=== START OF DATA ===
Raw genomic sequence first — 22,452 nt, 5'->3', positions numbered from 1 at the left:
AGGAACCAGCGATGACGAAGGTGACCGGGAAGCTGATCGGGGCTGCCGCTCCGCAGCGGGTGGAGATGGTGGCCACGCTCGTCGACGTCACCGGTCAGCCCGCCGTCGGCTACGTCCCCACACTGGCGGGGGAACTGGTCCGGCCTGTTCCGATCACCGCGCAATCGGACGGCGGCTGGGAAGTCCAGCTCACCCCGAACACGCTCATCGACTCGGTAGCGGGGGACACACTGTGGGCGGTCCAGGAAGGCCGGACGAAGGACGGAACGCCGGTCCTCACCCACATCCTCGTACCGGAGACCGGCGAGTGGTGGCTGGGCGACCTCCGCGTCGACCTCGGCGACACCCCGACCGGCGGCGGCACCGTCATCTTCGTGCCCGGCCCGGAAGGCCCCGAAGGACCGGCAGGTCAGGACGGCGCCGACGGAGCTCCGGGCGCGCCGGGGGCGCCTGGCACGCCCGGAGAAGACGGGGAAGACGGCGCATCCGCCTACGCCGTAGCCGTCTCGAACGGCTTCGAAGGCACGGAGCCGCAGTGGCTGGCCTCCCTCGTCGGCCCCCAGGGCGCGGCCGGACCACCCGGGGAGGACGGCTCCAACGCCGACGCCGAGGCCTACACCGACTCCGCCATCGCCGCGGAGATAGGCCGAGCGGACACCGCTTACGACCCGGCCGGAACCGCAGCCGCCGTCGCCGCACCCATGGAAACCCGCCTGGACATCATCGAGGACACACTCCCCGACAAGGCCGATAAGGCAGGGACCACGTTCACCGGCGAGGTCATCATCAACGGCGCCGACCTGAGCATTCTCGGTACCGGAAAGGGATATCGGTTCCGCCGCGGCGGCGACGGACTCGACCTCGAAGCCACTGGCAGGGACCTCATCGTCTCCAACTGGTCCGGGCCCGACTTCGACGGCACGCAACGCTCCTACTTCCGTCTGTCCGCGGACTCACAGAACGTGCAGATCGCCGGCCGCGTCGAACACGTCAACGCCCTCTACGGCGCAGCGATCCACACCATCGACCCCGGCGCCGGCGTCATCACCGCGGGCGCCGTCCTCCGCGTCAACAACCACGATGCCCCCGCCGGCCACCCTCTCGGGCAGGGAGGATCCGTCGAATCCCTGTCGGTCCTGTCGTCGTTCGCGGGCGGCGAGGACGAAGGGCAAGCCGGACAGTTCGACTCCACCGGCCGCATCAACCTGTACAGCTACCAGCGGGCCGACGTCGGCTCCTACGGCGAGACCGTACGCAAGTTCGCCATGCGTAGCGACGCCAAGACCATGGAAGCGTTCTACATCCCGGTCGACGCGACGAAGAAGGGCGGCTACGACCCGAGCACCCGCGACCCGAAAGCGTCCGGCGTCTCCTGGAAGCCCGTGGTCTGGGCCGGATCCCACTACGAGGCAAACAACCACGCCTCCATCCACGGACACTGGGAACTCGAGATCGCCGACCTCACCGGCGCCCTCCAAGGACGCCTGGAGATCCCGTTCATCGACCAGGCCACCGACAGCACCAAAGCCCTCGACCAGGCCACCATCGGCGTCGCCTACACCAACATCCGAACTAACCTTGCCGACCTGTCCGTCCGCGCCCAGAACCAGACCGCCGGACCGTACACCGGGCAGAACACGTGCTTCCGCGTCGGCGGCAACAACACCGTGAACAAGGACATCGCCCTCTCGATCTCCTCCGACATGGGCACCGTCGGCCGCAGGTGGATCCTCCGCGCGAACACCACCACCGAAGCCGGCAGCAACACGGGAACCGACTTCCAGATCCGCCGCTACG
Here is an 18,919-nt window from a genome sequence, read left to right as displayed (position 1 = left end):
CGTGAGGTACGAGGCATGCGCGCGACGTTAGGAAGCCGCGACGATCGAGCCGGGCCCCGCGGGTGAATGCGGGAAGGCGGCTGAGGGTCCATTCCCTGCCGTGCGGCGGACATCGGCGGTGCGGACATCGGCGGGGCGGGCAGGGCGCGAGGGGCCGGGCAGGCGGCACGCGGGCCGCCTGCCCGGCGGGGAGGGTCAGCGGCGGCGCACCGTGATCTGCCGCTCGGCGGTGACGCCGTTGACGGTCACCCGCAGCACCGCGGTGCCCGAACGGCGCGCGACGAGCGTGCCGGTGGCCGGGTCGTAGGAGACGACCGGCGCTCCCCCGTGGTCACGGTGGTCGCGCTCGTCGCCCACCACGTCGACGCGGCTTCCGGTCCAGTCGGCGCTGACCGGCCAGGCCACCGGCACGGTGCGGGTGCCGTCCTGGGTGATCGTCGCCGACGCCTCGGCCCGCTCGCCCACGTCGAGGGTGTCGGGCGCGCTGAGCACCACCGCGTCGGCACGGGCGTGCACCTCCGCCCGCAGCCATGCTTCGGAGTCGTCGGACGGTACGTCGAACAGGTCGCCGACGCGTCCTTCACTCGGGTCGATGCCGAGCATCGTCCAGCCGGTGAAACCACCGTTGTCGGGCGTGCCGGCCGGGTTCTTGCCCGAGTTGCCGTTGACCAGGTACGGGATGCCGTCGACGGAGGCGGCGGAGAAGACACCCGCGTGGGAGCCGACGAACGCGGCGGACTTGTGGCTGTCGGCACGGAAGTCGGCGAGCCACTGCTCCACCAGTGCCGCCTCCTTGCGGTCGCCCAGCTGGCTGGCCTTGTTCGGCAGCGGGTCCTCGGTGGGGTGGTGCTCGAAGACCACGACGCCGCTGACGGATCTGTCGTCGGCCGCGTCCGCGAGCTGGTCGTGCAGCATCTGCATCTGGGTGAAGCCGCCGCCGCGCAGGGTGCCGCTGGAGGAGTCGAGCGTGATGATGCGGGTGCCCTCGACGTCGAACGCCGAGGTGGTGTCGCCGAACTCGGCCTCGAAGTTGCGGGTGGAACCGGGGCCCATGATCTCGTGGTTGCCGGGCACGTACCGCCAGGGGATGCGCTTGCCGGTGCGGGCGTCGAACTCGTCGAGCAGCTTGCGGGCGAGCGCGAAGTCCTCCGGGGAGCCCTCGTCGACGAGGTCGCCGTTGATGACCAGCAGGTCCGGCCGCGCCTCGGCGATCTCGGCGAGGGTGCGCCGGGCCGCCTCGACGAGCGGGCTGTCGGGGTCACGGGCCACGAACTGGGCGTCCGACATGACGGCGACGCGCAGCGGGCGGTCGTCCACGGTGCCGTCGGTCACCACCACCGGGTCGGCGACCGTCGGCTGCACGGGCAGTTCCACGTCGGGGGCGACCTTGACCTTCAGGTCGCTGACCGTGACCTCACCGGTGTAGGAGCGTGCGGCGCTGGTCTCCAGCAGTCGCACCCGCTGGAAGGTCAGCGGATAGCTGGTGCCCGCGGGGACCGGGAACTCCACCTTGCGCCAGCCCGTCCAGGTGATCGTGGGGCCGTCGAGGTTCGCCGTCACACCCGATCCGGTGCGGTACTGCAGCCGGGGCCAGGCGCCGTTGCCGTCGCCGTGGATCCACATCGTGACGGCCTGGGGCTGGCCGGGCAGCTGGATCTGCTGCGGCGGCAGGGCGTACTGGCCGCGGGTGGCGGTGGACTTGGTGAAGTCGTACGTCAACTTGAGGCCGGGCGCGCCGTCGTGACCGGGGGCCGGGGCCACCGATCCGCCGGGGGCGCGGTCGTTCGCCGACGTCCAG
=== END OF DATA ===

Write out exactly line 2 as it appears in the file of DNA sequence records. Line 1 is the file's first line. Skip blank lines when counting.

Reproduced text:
AGGAACCAGCGATGACGAAGGTGACCGGGAAGCTGATCGGGGCTGCCGCTCCGCAGCGGGTGGAGATGGTGGCCACGCTCGTCGACGTCACCGGTCAGCCCGCCGTCGGCTACGTCCCCACACTGGCGGGGGAACTGGTCCGGCCTGTTCCGATCACCGCGCAATCGGACGGCGGCTGGGAAGTCCAGCTCACCCCGAACACGCTCATCGACTCGGTAGCGGGGGACACACTGTGGGCGGTCCAGGAAGGCCGGACGAAGGACGGAACGCCGGTCCTCACCCACATCCTCGTACCGGAGACCGGCGAGTGGTGGCTGGGCGACCTCCGCGTCGACCTCGGCGACACCCCGACCGGCGGCGGCACCGTCATCTTCGTGCCCGGCCCGGAAGGCCCCGAAGGACCGGCAGGTCAGGACGGCGCCGACGGAGCTCCGGGCGCGCCGGGGGCGCCTGGCACGCCCGGAGAAGACGGGGAAGACGGCGCATCCGCCTACGCCGTAGCCGTCTCGAACGGCTTCGAAGGCACGGAGCCGCAGTGGCTGGCCTCCCTCGTCGGCCCCCAGGGCGCGGCCGGACCACCCGGGGAGGACGGCTCCAACGCCGACGCCGAGGCCTACACCGACTCCGCCATCGCCGCGGAGATAGGCCGAGCGGACACCGCTTACGACCCGGCCGGAACCGCAGCCGCCGTCGCCGCACCCATGGAAACCCGCCTGGACATCATCGAGGACACACTCCCCGACAAGGCCGATAAGGCAGGGACCACGTTCACCGGCGAGGTCATCATCAACGGCGCCGACCTGAGCATTCTCGGTACCGGAAAGGGATATCGGTTCCGCCGCGGCGGCGACGGACTCGACCTCGAAGCCACTGGCAGGGACCTCATCGTCTCCAACTGGTCCGGGCCCGACTTCGACGGCACGCAACGCTCCTACTTCCGTCTGTCCGCGGACTCACAGAACGTGCAGATCGCCGGCCGCGTCGAACACGTCAACGCCCTCTACGGCGCAGCGATCCACACCATCGACCCCGGCGCCGGCGTCATCACCGCGGGCGCCGTCCTCCGCGTCAACAACCACGATGCCCCCGCCGGCCACCCTCTCGGGCAGGGAGGATCCGTCGAATCCCTGTCGGTCCTGTCGTCGTTCGCGGGCGGCGAGGACGAAGGGCAAGCCGGACAGTTCGACTCCACCGGCCGCATCAACCTGTACAGCTACCAGCGGGCCGACGTCGGCTCCTACGGCGAGACCGTACGCAAGTTCGCCATGCGTAGCGACGCCAAGACCATGGAAGCGTTCTACATCCCGGTCGACGCGACGAAGAAGGGCGGCTACGACCCGAGCACCCGCGACCCGAAAGCGTCCGGCGTCTCCTGGAAGCCCGTGGTCTGGGCCGGATCCCACTACGAGGCAAACAACCACGCCTCCATCCACGGACACTGGGAACTCGAGATCGCCGACCTCACCGGCGCCCTCCAAGGACGCCTGGAGATCCCGTTCATCGACCAGGCCACCGACAGCACCAAAGCCCTCGACCAGGCCACCATCGGCGTCGCCTACACCAACATCCGAACTAACCTTGCCGACCTGTCCGTCCGCGCCCAGAACCAGACCGCCGGACCGTACACCGGGCAGAACACGTGCTTCCGCGTCGGCGGCAACAACACCGTGAACAAGGACATCGCCCTCTCGATCTCCTCCGACATGGGCACCGTCGGCCGCAGGTGGATCCTCCGCGCGAACACCACCACCGAAGCCGGCAGCAACACGGGAACCGACTTCCAGATCCGCCGCTACG